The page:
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An Essential Caregiver Fairy Tale: Sleeping Beauty

03/13/2013 03:11 pm ET | Updated May 13, 2013

In the classic children's story from the Brothers Grimm, a beautiful princess sleeps her way to an enchanting life with a handsome prince. If it were only that easy. For many of the nation's 65 million family caregivers, sleep is an elusive luxury and a true fairy tale. In fact, a National Alliance for Caregiving study on caregiver health risks found 87 percent of those caregivers surveyed suffered from insomnia. It is always the right time for caregivers to understand how to find their inner Sleeping Beauty.

When it comes to caring for a parent, spouse or other loved one, sleep is not just for beauty; it is actually one of the easiest and best ways to improve health and maintain the energy needed to continue to be a caregiver. Restorative sleep, uninterrupted for 7-9 hours is recommended by most experts. If you suffer from insomnia and sleep deprivation, you are at risk for numerous health issues. Lack of sleep can cause you to be forgetful, become drowsy or distracted, increase your appetite and lead to weight gain and may even lead to Alzheimer's disease and heart attacks.

According to the National Sleep Foundation, more than 50 percent of people over age 65 suffer sleep disorders that ultimately shorten their lives and 70 million people in the U.S. have sleep problems. As if we don't have enough debt in our lives, this deprivation of sleep is called sleep debt. In an interview she did with WebMD, Susan Zafarlotfi, PhD, clinical director of the Institute for Sleep and Wake Disorders at Hackensack University Medical Center in New Jersey, said, "Sleep debt is like credit card debt. If you keep accumulating credit card debt, you will pay high interest rates or your account will be shut down until you pay it all off. If you accumulate too much sleep debt, your body will crash."

One study conducted by Australian researchers found losing two hours of sleep impairs your performance equal to having 0.05 blood alcohol level and the National Highway Traffic Safety Administration estimates there are 100,000 crashes each year based on driver fatigue.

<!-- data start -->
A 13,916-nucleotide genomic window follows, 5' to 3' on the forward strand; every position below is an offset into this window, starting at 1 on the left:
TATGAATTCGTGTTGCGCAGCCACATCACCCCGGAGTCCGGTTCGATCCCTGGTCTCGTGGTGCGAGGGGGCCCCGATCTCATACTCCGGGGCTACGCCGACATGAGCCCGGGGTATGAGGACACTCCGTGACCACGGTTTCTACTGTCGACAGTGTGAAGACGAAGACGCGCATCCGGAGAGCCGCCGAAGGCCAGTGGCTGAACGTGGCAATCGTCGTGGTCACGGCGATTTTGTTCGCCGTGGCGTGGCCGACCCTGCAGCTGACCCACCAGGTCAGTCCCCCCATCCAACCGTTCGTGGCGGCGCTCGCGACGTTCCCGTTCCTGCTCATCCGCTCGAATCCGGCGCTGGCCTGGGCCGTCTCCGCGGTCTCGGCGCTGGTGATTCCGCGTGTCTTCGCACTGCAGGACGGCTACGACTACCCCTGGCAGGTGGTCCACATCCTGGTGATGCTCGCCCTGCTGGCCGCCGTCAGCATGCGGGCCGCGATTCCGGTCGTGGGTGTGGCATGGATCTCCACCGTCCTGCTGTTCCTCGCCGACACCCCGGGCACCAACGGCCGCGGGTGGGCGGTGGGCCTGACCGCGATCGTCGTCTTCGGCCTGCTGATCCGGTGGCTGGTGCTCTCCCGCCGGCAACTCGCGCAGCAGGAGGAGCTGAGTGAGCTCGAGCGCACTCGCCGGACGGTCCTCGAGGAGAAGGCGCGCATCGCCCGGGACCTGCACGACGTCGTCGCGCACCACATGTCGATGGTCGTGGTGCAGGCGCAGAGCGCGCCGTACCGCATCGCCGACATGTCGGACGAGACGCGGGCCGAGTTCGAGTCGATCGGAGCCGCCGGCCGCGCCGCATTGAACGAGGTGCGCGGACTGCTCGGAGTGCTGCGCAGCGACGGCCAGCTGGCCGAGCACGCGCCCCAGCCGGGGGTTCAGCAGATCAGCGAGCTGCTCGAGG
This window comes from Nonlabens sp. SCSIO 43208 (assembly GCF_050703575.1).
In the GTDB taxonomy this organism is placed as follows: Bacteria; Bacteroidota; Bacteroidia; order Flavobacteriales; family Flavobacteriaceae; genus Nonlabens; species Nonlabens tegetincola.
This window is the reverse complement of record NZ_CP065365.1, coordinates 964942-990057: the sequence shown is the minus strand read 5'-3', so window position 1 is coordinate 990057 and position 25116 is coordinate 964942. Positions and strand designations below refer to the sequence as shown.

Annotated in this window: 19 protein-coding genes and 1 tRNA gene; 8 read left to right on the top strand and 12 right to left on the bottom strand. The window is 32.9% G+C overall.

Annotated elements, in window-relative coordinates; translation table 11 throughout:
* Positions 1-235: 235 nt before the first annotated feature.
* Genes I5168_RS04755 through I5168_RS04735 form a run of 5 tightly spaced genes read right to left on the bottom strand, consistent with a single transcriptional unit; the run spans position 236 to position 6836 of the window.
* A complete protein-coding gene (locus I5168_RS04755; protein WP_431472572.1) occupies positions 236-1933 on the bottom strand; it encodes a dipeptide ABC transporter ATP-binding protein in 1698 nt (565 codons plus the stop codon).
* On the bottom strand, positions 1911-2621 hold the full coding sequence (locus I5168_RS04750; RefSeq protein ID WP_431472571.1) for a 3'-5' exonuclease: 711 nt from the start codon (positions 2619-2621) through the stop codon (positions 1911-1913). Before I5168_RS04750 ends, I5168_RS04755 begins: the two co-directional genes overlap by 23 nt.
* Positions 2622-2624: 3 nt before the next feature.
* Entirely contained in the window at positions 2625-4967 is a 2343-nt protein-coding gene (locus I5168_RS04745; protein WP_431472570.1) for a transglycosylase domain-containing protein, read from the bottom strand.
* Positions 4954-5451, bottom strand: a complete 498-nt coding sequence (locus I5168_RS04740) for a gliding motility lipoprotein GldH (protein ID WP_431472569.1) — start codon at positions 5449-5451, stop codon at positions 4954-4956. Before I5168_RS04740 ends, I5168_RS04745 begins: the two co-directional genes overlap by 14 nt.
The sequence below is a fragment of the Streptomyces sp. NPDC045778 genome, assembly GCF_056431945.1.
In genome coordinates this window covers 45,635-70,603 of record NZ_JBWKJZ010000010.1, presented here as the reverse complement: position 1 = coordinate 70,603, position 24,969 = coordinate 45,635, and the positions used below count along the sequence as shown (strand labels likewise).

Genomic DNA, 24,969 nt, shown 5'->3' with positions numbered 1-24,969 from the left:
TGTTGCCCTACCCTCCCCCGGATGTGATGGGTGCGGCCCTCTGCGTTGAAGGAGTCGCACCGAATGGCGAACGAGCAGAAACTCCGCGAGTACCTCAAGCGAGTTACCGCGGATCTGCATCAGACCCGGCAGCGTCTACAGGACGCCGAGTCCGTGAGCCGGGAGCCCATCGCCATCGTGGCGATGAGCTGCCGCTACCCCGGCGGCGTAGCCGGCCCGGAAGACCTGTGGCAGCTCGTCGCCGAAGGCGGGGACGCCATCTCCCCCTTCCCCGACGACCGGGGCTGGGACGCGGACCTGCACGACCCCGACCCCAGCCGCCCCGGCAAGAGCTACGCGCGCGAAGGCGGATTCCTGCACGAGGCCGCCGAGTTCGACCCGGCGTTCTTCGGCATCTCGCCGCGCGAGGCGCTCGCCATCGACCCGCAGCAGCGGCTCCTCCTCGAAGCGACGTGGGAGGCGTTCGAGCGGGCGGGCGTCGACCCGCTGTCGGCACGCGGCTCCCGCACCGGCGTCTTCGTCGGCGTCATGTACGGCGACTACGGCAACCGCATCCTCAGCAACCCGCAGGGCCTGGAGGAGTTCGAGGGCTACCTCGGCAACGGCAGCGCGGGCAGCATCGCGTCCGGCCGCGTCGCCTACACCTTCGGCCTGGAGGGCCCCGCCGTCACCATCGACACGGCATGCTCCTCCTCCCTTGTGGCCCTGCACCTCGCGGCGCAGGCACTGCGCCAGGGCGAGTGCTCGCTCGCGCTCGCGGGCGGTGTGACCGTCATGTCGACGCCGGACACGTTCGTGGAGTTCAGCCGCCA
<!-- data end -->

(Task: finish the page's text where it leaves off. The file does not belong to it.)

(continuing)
In addition to being able to function, another study done at the University of Washington at St. Louis Medical School found people who had more than five awakenings per hour during the night were more likely to have pre-clinical Alzheimer's disease (which means they have normal mental skills, but their brain changes are associated with the degenerative disorder). And yet another study published in Stroke, the Journal of the American Heart Association, found the risk of heart attack in people with insomnia ranged from 27 percent to 45 percent greater than for people who rarely experienced sleep awakenings during the night.

Other studies have shown healthy adults allowed to sleep just 5.5 hours a day quickly developed abnormal insulin levels and slowed metabolism. The researchers estimated the metabolic changes could translate into 12 extra pounds a year. Eve Van Cauter, who directs the research laboratory on sleep at the University of Chicago, has been doing sleep research for 25 years and has found there are two hormones, gherlin and leptin, which influence our eating and weight in different ways. She calls these hormones the "yin and yang of hunger... One is the accelerator for eating (ghrelin), and the other is the brake (leptin)." Lack of good restorative sleep causes these hormones to be out of balance and thus, your body gains weight.